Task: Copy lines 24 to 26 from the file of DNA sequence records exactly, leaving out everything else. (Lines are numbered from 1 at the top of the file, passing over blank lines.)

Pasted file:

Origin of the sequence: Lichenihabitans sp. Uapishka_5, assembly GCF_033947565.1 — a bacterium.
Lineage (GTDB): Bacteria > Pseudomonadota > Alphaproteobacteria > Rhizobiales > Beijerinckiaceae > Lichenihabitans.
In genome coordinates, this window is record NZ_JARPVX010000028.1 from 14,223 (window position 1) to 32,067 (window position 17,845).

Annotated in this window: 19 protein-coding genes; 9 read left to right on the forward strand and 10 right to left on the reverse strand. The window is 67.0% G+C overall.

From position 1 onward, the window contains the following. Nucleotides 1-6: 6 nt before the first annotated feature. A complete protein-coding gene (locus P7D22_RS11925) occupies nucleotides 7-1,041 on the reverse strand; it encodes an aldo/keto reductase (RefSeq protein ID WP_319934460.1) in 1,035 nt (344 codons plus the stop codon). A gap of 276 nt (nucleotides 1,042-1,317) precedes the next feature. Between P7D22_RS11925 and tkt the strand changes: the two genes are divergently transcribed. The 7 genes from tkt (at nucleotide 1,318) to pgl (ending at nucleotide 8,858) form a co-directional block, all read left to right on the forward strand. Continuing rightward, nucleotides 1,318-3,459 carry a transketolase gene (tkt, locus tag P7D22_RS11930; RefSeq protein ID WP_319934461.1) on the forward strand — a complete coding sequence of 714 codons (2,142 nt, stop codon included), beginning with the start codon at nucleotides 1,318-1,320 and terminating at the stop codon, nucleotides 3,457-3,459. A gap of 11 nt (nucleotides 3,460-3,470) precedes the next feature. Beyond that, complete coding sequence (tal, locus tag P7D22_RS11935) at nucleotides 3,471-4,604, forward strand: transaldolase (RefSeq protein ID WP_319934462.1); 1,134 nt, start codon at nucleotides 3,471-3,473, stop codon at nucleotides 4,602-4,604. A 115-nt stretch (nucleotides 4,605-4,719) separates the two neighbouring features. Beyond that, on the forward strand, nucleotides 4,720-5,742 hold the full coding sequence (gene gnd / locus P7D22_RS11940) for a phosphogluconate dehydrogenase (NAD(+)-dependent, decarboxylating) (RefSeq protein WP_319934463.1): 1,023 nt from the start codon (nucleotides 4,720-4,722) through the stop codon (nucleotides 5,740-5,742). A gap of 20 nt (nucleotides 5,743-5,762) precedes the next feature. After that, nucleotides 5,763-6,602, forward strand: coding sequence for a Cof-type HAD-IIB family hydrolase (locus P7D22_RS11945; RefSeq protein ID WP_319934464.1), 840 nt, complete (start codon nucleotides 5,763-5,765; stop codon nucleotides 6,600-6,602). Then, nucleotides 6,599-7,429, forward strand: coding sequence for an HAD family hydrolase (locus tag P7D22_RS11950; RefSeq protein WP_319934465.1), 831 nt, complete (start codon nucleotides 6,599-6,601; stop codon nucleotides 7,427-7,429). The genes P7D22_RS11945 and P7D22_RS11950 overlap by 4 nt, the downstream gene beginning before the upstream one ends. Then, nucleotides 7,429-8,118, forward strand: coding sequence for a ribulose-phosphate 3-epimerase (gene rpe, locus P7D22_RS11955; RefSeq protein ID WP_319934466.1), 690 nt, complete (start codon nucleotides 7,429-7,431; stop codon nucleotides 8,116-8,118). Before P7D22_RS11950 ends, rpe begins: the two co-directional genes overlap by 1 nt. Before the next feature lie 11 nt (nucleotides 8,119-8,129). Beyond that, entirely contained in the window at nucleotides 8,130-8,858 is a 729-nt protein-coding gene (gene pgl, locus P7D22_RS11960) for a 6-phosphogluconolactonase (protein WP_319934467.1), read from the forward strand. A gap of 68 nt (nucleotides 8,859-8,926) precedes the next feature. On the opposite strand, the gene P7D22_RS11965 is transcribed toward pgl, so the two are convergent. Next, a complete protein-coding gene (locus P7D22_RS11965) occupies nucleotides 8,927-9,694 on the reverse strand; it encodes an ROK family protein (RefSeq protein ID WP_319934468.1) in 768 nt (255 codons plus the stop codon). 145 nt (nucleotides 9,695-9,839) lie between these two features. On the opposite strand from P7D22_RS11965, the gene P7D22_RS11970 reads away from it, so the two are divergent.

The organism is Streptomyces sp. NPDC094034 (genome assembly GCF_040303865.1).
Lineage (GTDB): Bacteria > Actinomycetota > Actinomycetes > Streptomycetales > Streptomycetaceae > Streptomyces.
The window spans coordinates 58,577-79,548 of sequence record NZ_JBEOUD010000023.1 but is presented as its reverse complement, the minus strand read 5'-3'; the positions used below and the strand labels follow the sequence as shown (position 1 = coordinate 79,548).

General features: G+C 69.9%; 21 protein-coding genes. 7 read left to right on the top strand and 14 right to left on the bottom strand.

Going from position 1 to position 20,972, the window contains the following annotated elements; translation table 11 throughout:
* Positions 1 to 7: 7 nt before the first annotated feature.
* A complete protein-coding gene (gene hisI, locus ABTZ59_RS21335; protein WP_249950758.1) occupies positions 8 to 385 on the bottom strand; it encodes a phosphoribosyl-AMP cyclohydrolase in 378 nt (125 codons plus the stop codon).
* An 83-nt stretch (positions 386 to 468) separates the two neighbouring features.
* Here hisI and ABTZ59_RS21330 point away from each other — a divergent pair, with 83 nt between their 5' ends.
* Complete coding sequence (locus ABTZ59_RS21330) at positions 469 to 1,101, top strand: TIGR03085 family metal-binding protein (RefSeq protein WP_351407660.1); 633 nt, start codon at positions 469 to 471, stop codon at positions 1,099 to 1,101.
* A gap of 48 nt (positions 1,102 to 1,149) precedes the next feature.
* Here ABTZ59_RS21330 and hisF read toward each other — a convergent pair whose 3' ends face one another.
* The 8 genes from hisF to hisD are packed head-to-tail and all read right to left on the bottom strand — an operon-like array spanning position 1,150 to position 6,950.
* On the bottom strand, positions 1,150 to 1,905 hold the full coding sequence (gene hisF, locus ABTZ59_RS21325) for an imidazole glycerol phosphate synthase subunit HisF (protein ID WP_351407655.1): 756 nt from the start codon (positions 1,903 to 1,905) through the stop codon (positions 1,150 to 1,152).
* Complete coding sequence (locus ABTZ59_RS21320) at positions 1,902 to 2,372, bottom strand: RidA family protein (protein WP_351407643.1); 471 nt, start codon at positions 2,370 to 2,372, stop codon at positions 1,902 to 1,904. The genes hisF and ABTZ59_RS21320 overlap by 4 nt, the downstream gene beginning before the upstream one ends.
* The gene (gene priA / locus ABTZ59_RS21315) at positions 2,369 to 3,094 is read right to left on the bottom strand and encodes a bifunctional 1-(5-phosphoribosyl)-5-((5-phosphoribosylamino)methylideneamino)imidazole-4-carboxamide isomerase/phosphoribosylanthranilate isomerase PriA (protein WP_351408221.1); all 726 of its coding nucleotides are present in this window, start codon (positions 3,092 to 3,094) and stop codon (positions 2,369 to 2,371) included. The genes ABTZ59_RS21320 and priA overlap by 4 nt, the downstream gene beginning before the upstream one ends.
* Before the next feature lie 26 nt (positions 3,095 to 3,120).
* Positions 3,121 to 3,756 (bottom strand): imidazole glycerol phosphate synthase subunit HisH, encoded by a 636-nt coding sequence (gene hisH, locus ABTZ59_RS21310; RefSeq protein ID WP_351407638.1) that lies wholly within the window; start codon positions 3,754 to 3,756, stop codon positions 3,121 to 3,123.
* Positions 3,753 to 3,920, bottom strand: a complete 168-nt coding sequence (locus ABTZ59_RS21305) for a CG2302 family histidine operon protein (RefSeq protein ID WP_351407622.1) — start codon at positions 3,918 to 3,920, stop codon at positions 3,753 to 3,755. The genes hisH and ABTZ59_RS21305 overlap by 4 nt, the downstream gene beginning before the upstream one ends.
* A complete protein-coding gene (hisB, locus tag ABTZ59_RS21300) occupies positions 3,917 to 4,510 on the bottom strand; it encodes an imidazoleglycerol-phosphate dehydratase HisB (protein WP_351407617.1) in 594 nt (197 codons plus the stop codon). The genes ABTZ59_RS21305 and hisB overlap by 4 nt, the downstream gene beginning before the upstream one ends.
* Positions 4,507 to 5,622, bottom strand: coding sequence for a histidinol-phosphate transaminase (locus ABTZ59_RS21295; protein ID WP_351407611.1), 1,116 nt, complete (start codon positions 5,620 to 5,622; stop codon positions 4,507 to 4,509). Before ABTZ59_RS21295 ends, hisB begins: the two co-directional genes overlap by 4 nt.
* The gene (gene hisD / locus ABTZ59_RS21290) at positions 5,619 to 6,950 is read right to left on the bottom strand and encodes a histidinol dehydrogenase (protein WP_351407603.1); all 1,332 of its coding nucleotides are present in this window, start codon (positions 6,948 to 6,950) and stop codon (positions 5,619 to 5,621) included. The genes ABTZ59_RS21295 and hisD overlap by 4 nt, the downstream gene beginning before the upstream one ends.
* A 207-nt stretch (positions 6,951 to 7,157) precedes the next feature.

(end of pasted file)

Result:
* Positions 3,753 to 3,920, bottom strand: a complete 168-nt coding sequence (locus ABTZ59_RS21305) for a CG2302 family histidine operon protein (RefSeq protein ID WP_351407622.1) — start codon at positions 3,918 to 3,920, stop codon at positions 3,753 to 3,755. The genes hisH and ABTZ59_RS21305 overlap by 4 nt, the downstream gene beginning before the upstream one ends.
* A complete protein-coding gene (hisB, locus tag ABTZ59_RS21300) occupies positions 3,917 to 4,510 on the bottom strand; it encodes an imidazoleglycerol-phosphate dehydratase HisB (protein WP_351407617.1) in 594 nt (197 codons plus the stop codon). The genes ABTZ59_RS21305 and hisB overlap by 4 nt, the downstream gene beginning before the upstream one ends.
* Positions 4,507 to 5,622, bottom strand: coding sequence for a histidinol-phosphate transaminase (locus ABTZ59_RS21295; protein ID WP_351407611.1), 1,116 nt, complete (start codon positions 5,620 to 5,622; stop codon positions 4,507 to 4,509). Before ABTZ59_RS21295 ends, hisB begins: the two co-directional genes overlap by 4 nt.